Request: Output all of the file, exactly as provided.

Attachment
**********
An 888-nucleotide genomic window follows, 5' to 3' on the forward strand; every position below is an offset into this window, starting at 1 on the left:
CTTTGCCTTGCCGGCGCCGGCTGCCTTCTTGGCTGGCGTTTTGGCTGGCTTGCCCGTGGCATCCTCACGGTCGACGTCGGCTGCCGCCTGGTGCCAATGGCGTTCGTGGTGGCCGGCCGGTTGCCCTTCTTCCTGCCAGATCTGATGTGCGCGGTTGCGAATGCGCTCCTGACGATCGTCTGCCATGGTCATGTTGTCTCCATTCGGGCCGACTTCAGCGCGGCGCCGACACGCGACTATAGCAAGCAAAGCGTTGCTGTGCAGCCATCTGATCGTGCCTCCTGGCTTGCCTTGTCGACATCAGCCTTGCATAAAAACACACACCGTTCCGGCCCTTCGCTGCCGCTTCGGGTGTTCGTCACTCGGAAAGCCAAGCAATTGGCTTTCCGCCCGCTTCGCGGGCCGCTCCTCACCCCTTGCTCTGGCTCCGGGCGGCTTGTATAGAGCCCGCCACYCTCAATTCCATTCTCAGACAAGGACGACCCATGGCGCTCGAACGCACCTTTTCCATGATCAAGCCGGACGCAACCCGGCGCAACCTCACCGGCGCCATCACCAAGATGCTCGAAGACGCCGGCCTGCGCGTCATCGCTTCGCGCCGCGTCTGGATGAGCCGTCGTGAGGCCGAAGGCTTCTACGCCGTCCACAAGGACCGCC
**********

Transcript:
An 888-nucleotide genomic window follows, 5' to 3' on the forward strand; every position below is an offset into this window, starting at 1 on the left:
CTTTGCCTTGCCGGCGCCGGCTGCCTTCTTGGCTGGCGTTTTGGCTGGCTTGCCCGTGGCATCCTCACGGTCGACGTCGGCTGCCGCCTGGTGCCAATGGCGTTCGTGGTGGCCGGCCGGTTGCCCTTCTTCCTGCCAGATCTGATGTGCGCGGTTGCGAATGCGCTCCTGACGATCGTCTGCCATGGTCATGTTGTCTCCATTCGGGCCGACTTCAGCGCGGCGCCGACACGCGACTATAGCAAGCAAAGCGTTGCTGTGCAGCCATCTGATCGTGCCTCCTGGCTTGCCTTGTCGACATCAGCCTTGCATAAAAACACACACCGTTCCGGCCCTTCGCTGCCGCTTCGGGTGTTCGTCACTCGGAAAGCCAAGCAATTGGCTTTCCGCCCGCTTCGCGGGCCGCTCCTCACCCCTTGCTCTGGCTCCGGGCGGCTTGTATAGAGCCCGCCACYCTCAATTCCATTCTCAGACAAGGACGACCCATGGCGCTCGAACGCACCTTTTCCATGATCAAGCCGGACGCAACCCGGCGCAACCTCACCGGCGCCATCACCAAGATGCTCGAAGACGCCGGCCTGCGCGTCATCGCTTCGCGCCGCGTCTGGATGAGCCGTCGTGAGGCCGAAGGCTTCTACGCCGTCCACAAGGACCGCC